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ARS Home » Southeast Area » Stuttgart, Arkansas » Dale Bumpers National Rice Research Center » Research » Publications at this Location » Publication #282475

Title: Developing sustainable management practices for organic rice production

Author
item Dou, Fugen - Texas Agrilife
item Xin-gen, Zhou - Texas Agrilife
item Mcclung, Anna
item Mcclung, Anna
item Liu, Guangie - Texas Agrilife
item Landry, Kip - Texas Agrilife

Submitted to: Texas Experiment Station Field Day Handout
Publication Type: Experiment Station
Publication Acceptance Date: 6/10/2012
Publication Date: 6/23/2012
Citation: Dou, F., Xin-Gen, Z., McClung, A.M., Liu, G., Landry, K. 2012. Developing sustainable management practices for organic rice production. Texas Rice, Highlights in Research XV: 15-16.

Interpretive Summary:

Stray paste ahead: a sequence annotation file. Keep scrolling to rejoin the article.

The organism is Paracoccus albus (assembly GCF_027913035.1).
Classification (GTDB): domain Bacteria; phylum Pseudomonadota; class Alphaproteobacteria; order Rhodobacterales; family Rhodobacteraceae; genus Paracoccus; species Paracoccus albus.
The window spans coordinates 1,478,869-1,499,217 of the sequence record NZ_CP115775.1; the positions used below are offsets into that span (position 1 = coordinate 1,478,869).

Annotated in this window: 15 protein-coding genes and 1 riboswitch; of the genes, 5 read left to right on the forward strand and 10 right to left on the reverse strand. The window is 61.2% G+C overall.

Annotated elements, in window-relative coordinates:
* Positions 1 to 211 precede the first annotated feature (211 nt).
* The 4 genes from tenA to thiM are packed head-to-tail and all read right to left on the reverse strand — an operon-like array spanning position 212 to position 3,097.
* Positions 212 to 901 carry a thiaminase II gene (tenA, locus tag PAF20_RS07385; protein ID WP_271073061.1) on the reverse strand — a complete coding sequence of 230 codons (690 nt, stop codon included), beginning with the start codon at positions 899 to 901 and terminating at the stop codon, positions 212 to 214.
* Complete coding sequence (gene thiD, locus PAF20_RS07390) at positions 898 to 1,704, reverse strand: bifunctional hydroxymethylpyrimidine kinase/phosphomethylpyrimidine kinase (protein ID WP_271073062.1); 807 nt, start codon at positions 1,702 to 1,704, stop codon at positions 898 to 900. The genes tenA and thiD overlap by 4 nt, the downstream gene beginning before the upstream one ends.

Technical Abstract: Demand for organically produced rice has been increasing with up to 50,000 acres now produced in the USA. Although acreage of conventional rice production has decreased in Texas by 36% during the last 15 years, it is now home to some 15,000 acres of organic rice, which has brought new vitality to otherwise struggling rice farmers. Soil fertility is a key component to producing high yields that make organic farming systems economically viable. Essentially all rice in the USA is produced under flooded conditions as a means of controlling weeds and stabilizing yields. Nutrient availability is very different under anaerobic (flooded) conditions typical of rice production as compared to dryland or row cropping systems. In addition, rice is typically grown in heavy clay soils or those with a shallow hardpan in order to sustain field flooding. Thus, organic nutrient management methods that have been developed for other crops have limited use in rice and there have been few studies conducted in flooded-rice systems using organic based fertilizers. Cover crops have been shown to enhance soil fertility, soil organic matter, and soil structure. Research indicates that cover-cropped soil has higher total carbon (C) and nitrogen (N), and reduced water extractable organic C contents than conventional treatment soils. However, in anaerobic rice soils, where there is slow decomposition, the presence of phenolics in soil organic matter has been shown to reduce nutrient availability. Therefore, use of cover crops with high quality and biomass can increase soil N supply for organic rice production but nutrient availability is complicated by anaerobic/flooded fields. Identification of cover crops that can be successfully established and terminated in time for nutrients to be available at key time points of the rice growth cycle is critical for maximizing yields and reducing input costs for organic growers. In this study, we will quantify the effects of cover crop and organic soil amendments on rice yield, milling quality, and disease severity in integrated studies conducted on organic land at Texas AgriLife Research and Extension Center at Beaumont, TX.